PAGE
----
Voices Of NCLB: The Principals Speak Out
Over 200 Washington, DC area schools have failed to make satisfactory academic progress as mandated by the federal No Child Left Behind Act. The Washington Post asked a number of the schools' principals for an explanation. This response (especially the last paragraph) given by Principal Rodney Henderson, of Kenmoor Elementary School, caught my eye:
"The first time we did not meet the AYP standards two years ago, we had been told several months before that we had. Then I got the dreaded call from the head of our school improvement department informing me of "some bad news." We had not made AYP in attendance. The attendance standard was 93.9 percent and the school only made 93.1 percent for the year.There is much more to read in the whole thing.
Our school is in an area of extremely high transience. Sometimes families fail to notify us that they are moving, and it takes several weeks to discover this fact. In the meantime, we get charged for those absent days.
Last year we made AYP in every category but special ed mathematics. We missed it by 0.3 percentage points, and I was sick about that for a long time. We only have 20 special ed students, but their disabilities cover a broad range. Some of these students fall several years behind grade level in reading, for example, and yet they are required to take the test at their grade level. This is the mandate for all students in the school no matter what their abilities. Once you miss AYP, you have two years to get off the list. If you make AYP the second year, but then fail the subsequent year, you stay on the list.
Going back to the drawing board is all you can do. We have been doing so much preparation for the upcoming Maryland State Assessment (MSA). We've had dress rehearsals all year; we had the last one last Monday. Before, the kids were intimidated by the test, but now they are ready.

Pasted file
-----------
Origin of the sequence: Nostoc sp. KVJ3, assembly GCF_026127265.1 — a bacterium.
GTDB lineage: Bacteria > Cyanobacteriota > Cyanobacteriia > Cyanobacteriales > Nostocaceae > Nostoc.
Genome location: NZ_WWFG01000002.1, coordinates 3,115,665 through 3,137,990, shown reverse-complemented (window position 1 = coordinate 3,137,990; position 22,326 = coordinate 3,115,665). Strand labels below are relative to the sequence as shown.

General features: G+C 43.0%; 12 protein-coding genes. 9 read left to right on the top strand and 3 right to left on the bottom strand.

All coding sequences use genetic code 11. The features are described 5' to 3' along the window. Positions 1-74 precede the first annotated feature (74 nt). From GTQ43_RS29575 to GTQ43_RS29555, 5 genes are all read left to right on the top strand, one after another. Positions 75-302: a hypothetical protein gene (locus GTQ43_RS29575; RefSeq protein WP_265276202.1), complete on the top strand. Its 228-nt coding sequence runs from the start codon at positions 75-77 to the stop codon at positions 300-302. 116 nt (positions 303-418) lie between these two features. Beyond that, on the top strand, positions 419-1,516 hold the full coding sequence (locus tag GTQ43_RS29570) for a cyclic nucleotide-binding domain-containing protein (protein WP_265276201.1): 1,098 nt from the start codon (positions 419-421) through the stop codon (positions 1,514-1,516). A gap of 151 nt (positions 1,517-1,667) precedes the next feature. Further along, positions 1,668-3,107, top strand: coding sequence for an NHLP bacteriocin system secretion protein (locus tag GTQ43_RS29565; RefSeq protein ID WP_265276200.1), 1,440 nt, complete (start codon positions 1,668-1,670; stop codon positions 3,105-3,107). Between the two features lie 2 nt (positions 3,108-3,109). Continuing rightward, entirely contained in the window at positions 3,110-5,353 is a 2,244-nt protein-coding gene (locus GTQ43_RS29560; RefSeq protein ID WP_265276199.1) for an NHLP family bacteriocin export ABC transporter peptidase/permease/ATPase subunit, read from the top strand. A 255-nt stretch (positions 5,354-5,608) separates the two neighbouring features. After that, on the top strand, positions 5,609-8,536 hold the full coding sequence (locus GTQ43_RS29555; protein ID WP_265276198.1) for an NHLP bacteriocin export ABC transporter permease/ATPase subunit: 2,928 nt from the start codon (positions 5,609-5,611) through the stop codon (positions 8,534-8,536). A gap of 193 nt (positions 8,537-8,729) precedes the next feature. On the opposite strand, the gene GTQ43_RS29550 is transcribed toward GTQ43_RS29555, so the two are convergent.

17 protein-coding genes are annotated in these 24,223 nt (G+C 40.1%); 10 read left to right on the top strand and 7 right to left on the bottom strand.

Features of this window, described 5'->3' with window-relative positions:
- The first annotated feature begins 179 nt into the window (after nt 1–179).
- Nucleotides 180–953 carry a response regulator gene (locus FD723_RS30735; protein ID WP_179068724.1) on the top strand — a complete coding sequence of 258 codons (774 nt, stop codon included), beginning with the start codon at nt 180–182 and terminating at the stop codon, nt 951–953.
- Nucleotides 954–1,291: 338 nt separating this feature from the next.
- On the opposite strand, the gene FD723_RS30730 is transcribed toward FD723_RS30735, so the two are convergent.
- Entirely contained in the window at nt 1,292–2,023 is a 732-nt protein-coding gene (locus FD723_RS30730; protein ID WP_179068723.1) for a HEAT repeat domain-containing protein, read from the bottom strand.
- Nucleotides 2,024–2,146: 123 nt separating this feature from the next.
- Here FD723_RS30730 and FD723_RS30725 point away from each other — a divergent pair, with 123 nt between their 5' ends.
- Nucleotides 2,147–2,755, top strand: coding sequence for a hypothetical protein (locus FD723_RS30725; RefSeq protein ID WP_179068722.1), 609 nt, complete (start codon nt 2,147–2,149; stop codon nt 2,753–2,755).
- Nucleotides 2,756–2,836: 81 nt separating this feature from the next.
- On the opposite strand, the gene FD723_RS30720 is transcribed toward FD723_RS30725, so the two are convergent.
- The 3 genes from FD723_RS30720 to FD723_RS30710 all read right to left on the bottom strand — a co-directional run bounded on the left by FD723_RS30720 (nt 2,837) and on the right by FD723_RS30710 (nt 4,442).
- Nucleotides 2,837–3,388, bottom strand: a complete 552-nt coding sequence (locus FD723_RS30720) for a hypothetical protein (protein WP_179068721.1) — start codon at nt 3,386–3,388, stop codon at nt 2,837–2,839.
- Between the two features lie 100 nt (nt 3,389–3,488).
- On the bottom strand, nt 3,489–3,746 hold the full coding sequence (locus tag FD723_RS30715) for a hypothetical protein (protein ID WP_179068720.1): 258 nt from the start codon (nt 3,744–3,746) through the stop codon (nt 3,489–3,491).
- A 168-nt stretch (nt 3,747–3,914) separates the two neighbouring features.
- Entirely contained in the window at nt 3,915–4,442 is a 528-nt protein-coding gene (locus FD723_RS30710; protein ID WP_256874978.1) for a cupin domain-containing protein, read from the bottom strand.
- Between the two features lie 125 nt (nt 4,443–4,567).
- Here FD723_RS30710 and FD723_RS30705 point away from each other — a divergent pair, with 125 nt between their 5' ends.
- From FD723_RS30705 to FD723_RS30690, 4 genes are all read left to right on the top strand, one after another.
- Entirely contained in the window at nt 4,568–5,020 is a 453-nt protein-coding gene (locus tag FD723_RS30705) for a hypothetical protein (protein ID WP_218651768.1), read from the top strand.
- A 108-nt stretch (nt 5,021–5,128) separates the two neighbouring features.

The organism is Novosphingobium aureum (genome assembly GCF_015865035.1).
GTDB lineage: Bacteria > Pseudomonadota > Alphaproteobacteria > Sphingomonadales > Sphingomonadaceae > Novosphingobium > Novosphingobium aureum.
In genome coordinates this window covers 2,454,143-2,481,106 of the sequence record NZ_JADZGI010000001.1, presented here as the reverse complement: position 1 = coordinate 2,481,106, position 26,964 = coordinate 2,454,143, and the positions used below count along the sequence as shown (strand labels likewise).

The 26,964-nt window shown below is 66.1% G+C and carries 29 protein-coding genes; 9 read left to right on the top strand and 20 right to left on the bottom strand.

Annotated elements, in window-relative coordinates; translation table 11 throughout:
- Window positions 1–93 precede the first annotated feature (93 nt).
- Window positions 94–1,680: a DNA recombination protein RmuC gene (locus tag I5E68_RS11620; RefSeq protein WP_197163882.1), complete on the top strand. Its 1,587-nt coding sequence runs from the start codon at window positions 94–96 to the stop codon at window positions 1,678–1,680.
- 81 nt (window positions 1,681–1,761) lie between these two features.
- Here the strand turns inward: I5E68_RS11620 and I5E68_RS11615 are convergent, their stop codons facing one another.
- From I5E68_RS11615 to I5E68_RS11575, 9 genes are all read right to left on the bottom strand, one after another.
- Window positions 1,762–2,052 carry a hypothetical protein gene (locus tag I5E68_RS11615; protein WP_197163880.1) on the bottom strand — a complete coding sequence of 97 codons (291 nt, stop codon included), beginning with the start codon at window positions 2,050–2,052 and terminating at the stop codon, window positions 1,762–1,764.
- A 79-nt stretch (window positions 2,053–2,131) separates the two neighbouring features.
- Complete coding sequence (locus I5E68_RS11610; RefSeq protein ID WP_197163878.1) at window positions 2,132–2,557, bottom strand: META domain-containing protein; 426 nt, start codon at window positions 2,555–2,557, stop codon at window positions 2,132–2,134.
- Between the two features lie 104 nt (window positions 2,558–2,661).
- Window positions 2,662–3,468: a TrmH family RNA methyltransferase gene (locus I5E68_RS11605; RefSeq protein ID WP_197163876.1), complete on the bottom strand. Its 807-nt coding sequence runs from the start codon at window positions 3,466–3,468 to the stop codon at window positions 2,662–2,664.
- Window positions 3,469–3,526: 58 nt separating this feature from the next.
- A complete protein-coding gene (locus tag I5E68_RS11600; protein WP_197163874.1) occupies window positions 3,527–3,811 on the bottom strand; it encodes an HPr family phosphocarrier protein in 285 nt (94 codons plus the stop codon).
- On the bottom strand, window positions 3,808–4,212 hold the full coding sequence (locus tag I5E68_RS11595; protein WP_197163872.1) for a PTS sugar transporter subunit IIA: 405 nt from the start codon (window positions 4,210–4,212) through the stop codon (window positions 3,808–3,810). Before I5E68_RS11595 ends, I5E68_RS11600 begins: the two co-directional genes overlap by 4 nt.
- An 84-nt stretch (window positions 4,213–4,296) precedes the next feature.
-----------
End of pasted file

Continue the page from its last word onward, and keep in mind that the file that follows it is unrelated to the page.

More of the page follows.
There's no question that NCLB has benefited schools in many areas. But why do some schools continually miss AYP while others continually make it?
There is a big disparity between the haves and have-nots of education. Probably the largest of the 36 sub-categories we have to meet the standards in is students from low-income families who qualify for free and reduced-price meals. When you go into schools with large free and reduced-meal populations, most of us are struggling to meet the standards, for lots of reasons: Most of our schools are in areas that are socially and economically depressed. They're high crime areas. It's hard to attract teachers in these areas. Then children who come to school with problems from home or the neighborhood require emotional support. This coupled with stress surrounding the state assessments often causes teacher burnout.
Saying to my teachers who face all these challenges, "Work harder," is a big mistake. My staff is working harder than anyone I can imagine. As an administrator, I've got to ask myself how hard I can push them before I push them right out the door to a less stressful place. So far, they are all hanging in for the children."
Sadly, a number of good hardworking young teachers with whom I've become acquainted are considering permanently leaving education.
Even though I'm sure that the relatively low pay and ever-increasing performance expectations have something to do with it, the reasons that I hear most is that public school teaching has become a "grind." In other words, many teachers are coming to view classroom teaching as some sort of McJob, with little or no freedom to make meaningful decisions in how the curriculum is to be taught and all facets of the school day coming under increasingly tight regulation by management.
Many, and possibly even most, bright young college graduates will find little long-term job satisfaction under those conditions. Having options, few of them will choose to dedicate themselves to spending a career in the classroom. This may be one possible contributing factor for the notoriously high rate of turnover among young teachers.
If there is to be any lasting reform of education, then some way must be found to attract our best and brightest to the classroom, and encourage them to stay (and grow) there. We need to make serving our young people in the classroom the immensely satisfying career that it ought to be.